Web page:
Sperm approaching egg. Human fertilisation.

A longitudinal study is accessing the psychological well-being of children created by assisted reproductive technologies.

Is secrecy about their origins detrimental to children, placing them at risk for psychological problems in the future?

An estimated one in seven couples experience infertility, and an ever increasing proportion of these couples turn to assisted reproductive technologies as a solution to their childlessness. Many new and often complex family relationships have emerged as a result. It is now possible for a child to have five parents – an egg donor, a sperm donor, a surrogate mother who hosts the pregnancy and the two social parents whom the child knows as mum and dad.

Despite the obvious advantages to parents who have waited for so long to conceive a child, several questions have been raised about potential psychological difficulties for children born as a result of these new reproductive techniques. A major concern relates to the child’s lack of a genetic and/or gestational link with one or both parents, and the impact on parent–child relationships: will parents feel or behave less positively towards a non-genetic or non-gestational child?

Another concern is that the majority of children conceived by egg or sperm donation remain unaware that the person they know as their father or mother is not, in fact, their genetic or gestational parent. Is secrecy about their origins detrimental to children, placing them at risk for psychological problems in the future?

New family forms

A team from the Centre for Family Research led by Professor Susan Golombok, comprising Polly Casey, Lucy Blake, Jennifer Readings and Dr Vasanti Jadva, has been conducting a longitudinal study of parent–child relationships and the psychological well-being of parents and children in families created by assisted reproductive technologies. Donor insemination families (where the child lacks a genetic link with the father), egg donation families (where the child lacks a genetic link with the mother) and surrogacy families (where the child lacks a gestational link with the mother and sometimes a genetic link as well) are being compared with families with a naturally conceived child.

The study, funded by the US National Institutes of Health (NIH), began when the children were one year old, with the most recent phase conducted at age seven. Assessments of family relationships and child development were made alongside children’s growing understanding of the meaning of reproductive origin: genetic or gestational.

The results so far show that the assisted reproduction families appear to be functioning well: the parents have positive relationships with their children and the children themselves are well adjusted. Assisted reproduction mothers displayed a slight tendency to be more emotionally over-involved with their children than mothers of naturally conceived children. This refers to the extent to which mothers are over-concerned or inhibiting towards their children. Furthermore, mothers of egg donation and surrogacy children were found to be more sensitive to the needs and anxieties of their children, all of which may reflect a more involved parenting style.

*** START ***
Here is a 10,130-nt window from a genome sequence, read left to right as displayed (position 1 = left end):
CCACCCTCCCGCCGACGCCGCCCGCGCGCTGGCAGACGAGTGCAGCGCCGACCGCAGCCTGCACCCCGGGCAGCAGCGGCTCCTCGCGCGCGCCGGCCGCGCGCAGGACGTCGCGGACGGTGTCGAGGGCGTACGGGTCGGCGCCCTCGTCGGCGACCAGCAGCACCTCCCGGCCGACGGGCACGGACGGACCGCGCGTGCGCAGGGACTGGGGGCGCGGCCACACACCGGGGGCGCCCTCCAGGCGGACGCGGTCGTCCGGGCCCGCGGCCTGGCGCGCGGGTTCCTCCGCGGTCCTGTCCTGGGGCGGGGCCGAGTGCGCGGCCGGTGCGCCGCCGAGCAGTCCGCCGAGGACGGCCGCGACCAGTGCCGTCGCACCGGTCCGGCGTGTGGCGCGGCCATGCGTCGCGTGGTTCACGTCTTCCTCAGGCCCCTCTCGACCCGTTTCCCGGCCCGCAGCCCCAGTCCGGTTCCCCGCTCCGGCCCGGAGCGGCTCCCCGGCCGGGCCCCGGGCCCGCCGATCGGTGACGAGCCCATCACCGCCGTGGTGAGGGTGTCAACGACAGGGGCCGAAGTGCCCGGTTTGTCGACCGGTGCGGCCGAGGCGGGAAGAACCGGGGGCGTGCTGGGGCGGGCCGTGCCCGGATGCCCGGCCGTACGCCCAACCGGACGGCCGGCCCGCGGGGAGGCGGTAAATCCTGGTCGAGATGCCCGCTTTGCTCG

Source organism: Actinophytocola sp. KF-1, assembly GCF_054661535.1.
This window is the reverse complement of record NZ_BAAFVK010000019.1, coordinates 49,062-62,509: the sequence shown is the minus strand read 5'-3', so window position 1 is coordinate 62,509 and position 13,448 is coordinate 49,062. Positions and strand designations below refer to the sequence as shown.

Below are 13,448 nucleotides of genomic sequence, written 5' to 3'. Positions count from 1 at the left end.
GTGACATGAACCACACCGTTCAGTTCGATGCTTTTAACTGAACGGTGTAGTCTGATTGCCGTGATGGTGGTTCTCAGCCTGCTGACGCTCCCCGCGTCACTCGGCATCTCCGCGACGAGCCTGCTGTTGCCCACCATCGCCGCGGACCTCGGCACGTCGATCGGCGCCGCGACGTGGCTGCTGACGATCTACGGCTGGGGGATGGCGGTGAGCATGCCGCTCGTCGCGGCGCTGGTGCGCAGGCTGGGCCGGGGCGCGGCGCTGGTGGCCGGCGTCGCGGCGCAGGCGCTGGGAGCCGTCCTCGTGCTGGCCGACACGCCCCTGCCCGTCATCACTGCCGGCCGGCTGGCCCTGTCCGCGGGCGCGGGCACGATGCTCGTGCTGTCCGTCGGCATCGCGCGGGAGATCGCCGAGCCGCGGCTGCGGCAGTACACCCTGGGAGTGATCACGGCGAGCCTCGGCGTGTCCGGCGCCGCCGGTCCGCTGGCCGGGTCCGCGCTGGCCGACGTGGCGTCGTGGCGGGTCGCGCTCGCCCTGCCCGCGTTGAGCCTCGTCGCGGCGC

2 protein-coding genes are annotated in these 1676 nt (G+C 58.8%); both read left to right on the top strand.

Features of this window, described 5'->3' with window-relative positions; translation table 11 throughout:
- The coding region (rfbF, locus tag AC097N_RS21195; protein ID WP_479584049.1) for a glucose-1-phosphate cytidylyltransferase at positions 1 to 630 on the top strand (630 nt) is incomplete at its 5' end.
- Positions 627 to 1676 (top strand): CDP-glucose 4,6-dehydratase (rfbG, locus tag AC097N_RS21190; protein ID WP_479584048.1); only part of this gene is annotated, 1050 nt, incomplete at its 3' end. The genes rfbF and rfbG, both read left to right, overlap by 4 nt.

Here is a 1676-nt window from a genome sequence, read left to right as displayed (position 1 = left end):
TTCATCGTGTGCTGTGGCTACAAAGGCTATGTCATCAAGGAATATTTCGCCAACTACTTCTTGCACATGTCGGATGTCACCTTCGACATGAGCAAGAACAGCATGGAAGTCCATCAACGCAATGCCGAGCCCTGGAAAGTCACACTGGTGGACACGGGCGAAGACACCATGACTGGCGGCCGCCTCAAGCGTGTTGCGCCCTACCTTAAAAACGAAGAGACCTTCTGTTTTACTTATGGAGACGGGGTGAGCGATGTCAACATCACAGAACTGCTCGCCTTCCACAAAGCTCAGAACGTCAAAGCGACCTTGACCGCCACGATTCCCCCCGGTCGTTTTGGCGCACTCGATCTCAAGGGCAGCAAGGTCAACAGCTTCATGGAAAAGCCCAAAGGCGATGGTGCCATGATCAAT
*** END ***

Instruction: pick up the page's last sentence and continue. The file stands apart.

Secrecy versus disclosure?

Family therapists and researchers in the area of adoption have argued that secrecy may damage communication between family members, creating a divide between those who know the secret (the parents) and those who do not (the child). As a result, legislation in the UK has recently changed to allow donor-conceived children to obtain identifying information about their donor on reaching age 18. However, little is known about children who are aware of their donor conception, largely because so few have been told about their genetic origins.

At the beginning of this study, approximately half of the gamete donation parents and all of the surrogacy parents intended to be open with their child about the nature of the conception. But, by the time the children were aged seven years, the majority of egg donation and donor insemination parents had not yet told their child about their donor conception.

Rising nines

The project enters its next phase as the children reach nine years of age, and the team hopes to continue to follow up the families for as long as possible. Longitudinal studies such as this are essential, and yet to date there are few in this research area. Over time, more parents may tell their child about the nature of their birth, allowing the impact of secrecy or disclosure to be investigated in more detail. Also, as the children get older, they will develop an increasingly more sophisticated understanding of the circumstances of their birth, and it will become ever more important to monitor parent–child relationships and the well-being of all involved.

For more information, please contact the author, Polly Casey (pc371@cam.ac.uk), at the Centre for Family Research in the Faculty of Social and Political Sciences. These findings were reported at the Annual Conference of the European Society for Human Reproduction and Embryology in Barcelona in 2008, winning the Fertility Society of Australia Exchange prize for best presentation.

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